Lilly's dulaglutide matches Victoza in study, but the real loser is AstraZeneca's Bydureon

Novo Nordisk's Victoza--FiercePharma file photo

Eli Lilly is one step closer to launching its promising new diabetes drug dulaglutide--and one step closer to putting a crimp in Novo Nordisk's big-selling rival, Victoza. Lilly unveiled top-line results from a head-to-head trial between its once-weekly Type 2 diabetes remedy and the once-daily Victoza (liraglutide). And dulaglutide stood its own.

Dulaglutide didn't prove superior to Victoza, which would have been ideal for Lilly ($LLY), if not so much for Novo Nordisk ($NVO). Few expected that, anyway. But by showing itself equal to the task, and with a convenient weekly dosing schedule, dulaglutide could carve market share away from Victoza, which is one of Novo Nordisk's growth mainstays. The drug most threatened by the new data isn't Victoza, however. It's Bydureon, AstraZeneca's ($AZN) once-weekly version of exanatide, which went up against Victoza in a similar head-to-head trial, and lost.

All three drugs are GLP-1 agonists, and work by stimulating insulin production. Till now, Victoza has dominated the category, with about two-thirds share, according to Mark Schoenebaum, an analyst at ISI Group. Schoenebaum estimates the total market for that class at about $3 billion at present, and $4 billion to $5 billion in a few years.

Diabetes is a huge and--unfortunately for public health--fast-growing market. But diabetes drugmakers want to grow faster than the market, and that means building and protecting share. Schoenebaum figures that dulaglutide's once-weekly dosing could help it conquer about one-third of the market, which would leave Victoza fighting off AstraZeneca's Byetta and Bydureon to hang onto as much of its share as possible.

At that rate, dulaglutide could be a $2 billion drug, give or take half a billion, Schoenebaum says. John Boris, an analyst at Suntrust Robinson Humphrey, told Reuters that he believes Lilly can offer dulaglutide at a discount to Victoza, gaining ground with payers. He raised his estimates to $1.6 billion from $1.1 billion. Schoenebaum put his range at $1.6 billion to $2.5 billion. "Where could we be wrong?" he asked in an investor note. "(1) Competitors freak doctors out about the possible increased blood pressure signal for dula or (2) tolerability is significantly worse than Victoza."

Schoenebaum is referring to a potential risk of high blood pressure for dulaglutide users. Earlier trials flagged the possibility, and until the full AWARD-6 results are forthcoming, we won't know whether the latest data confirms that. And tolerability will frankly be an open question till after dulaglutide hits the market, because unexpected side effects can crop up outside the controlled environment of clinical trials.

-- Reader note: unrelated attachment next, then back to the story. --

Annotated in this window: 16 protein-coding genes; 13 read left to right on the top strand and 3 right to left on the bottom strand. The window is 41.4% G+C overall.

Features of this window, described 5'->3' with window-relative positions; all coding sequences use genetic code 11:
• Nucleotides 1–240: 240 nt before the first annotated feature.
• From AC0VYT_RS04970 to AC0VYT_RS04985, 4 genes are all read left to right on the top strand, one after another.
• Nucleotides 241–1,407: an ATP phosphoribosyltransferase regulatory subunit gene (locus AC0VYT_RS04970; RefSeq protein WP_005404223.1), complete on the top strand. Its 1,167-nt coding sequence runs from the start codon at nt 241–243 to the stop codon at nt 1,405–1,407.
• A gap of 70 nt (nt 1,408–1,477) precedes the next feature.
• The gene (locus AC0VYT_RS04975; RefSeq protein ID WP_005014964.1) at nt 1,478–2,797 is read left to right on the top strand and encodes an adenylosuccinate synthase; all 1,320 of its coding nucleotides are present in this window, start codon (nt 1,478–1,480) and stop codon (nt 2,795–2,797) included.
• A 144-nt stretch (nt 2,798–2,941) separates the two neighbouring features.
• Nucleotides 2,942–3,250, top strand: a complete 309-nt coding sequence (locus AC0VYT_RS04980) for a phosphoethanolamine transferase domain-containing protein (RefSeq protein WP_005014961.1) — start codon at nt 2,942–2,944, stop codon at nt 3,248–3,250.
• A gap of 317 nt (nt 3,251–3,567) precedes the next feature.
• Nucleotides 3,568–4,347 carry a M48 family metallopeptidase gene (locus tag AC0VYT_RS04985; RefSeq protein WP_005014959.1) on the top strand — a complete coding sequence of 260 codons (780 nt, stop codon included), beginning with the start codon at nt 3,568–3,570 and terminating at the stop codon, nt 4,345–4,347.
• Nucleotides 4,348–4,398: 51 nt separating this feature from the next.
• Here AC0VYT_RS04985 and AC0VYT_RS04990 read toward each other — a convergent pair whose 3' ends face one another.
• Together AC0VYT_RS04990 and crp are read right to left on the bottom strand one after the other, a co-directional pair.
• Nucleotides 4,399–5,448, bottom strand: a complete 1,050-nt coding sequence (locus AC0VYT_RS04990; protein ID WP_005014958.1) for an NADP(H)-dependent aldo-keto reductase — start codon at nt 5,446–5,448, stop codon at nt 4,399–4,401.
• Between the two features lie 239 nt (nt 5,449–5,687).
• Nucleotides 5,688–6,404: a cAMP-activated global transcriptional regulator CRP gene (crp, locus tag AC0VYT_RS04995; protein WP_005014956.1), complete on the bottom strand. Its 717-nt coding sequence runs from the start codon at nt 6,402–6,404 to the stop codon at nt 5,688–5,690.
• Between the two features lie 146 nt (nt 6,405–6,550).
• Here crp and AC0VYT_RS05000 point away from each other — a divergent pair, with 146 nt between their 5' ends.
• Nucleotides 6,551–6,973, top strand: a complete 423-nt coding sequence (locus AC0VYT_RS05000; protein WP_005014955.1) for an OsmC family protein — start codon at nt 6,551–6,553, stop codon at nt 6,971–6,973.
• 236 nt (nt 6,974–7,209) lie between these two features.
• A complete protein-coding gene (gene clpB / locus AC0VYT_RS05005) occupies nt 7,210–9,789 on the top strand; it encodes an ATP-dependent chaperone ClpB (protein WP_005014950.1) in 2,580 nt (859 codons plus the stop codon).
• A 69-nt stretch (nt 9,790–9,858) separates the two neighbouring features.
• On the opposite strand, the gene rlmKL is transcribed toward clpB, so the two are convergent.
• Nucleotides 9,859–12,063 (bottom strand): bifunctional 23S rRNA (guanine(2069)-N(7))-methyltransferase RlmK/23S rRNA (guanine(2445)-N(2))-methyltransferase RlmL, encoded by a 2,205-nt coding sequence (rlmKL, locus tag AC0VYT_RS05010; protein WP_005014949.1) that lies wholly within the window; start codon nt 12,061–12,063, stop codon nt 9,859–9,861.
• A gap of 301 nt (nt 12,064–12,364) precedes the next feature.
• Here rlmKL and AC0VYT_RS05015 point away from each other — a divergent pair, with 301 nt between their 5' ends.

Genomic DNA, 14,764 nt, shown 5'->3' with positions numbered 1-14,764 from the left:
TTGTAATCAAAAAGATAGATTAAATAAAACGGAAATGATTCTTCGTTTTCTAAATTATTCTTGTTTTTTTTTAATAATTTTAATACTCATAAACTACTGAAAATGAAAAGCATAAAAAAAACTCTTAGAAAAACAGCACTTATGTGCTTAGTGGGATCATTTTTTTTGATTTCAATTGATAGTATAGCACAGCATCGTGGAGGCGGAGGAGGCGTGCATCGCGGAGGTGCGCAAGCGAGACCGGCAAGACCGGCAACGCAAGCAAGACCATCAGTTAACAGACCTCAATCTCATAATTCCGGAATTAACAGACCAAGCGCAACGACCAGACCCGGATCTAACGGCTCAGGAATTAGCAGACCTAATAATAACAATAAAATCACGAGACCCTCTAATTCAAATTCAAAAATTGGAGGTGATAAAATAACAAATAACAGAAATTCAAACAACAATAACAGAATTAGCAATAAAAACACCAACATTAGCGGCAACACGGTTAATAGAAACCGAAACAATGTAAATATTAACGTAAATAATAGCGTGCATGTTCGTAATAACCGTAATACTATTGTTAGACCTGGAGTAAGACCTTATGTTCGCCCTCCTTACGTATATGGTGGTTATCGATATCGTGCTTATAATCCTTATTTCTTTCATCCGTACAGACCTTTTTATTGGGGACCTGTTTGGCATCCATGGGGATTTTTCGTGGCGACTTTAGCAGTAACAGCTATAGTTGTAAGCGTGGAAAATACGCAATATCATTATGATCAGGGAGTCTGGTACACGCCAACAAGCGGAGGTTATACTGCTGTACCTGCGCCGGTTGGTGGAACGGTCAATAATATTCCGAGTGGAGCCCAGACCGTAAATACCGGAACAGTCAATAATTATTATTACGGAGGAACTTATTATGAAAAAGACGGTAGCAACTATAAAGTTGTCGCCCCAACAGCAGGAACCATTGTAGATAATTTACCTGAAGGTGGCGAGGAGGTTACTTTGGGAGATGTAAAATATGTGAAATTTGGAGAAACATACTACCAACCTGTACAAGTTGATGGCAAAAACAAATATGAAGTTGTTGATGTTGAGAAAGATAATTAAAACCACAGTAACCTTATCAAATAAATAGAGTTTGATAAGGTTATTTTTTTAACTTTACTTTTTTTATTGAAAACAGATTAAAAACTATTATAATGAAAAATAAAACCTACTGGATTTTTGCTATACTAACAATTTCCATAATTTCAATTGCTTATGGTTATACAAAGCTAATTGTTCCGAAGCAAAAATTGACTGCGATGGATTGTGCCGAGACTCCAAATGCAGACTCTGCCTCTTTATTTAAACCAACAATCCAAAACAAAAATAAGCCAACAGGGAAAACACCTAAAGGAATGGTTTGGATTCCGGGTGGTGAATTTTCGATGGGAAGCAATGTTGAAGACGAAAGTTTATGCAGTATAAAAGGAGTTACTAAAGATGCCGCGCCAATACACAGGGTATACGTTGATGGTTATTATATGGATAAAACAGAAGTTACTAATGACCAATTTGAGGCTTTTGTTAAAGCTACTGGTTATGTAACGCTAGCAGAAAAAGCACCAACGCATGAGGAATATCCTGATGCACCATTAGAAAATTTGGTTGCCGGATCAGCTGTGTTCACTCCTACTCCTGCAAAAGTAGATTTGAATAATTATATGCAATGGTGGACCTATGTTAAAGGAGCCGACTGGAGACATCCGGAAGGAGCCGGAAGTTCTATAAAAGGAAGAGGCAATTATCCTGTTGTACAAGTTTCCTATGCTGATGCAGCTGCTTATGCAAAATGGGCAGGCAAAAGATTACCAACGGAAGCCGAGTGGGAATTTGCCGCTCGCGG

Uncertainty is something Novo Nordisk can use to its advantage. With chronic disease, patients and doctors tend to stick with a drug if it's working. Victoza patients who reliably follow the dosing schedule--and whose blood sugar is already controlled--aren't likely to switch in large numbers. The same could be said for Byetta and Bydureon users.

So, Lilly's best opportunity, at least at first, is likely to be new patients, and, potentially, Bydureon users who want to stay on a weekly drug but believe dulaglutide could work better for them. Plus any Victoza and Byetta patients who tend to forget their meds, or aren't getting the results they want from those treatments. With a big patent-cliff sales gap to fill, Lilly will be firing on all cylinders to build dulaglutide sales.

Already, Novo Nordisk is leaning on Victoza's established place in the diabetes-fighting arsenal. The drug "has a proven track record of effectively helping patients with Type 2 diabetes control their A1c daily in the United States since its approval from the FDA in 2010," the company said in an emailed statement after the new data were released, adding that it can't comment further till after the full study appears.

Bydureon and Byetta are the two drugs AstraZeneca and Bristol-Myers Squibb ($BMY) acquired along with Amylin Pharmaceuticals ($AMLN) in 2012. Since then, AstraZeneca bought Bristol-Myers' share of their diabetes partnership. So AstraZeneca will be driving those brands if and when dulaglutide wins approval, which Lilly expects this year.

During AZ's third-quarter earnings call, CEO Pascal Soriot pointed to a surge in Bydureon sales in January, with a "stabilization" in Byetta sales during the latter part of 2013. For the full year, the two drugs managed to bring in $357 million for the company.

The growth early this year could point to another vulnerability for Victoza: The pharmacy benefits manager Express Scripts ($ESRX) knocked it off its national formulary in favor of Byetta and Bydureon. That shows AstraZeneca is willing to compete on price, too. We'll see how Novo Nordisk handles its own pricing as the year goes on.

- see the Lilly release
- get the Reuters news

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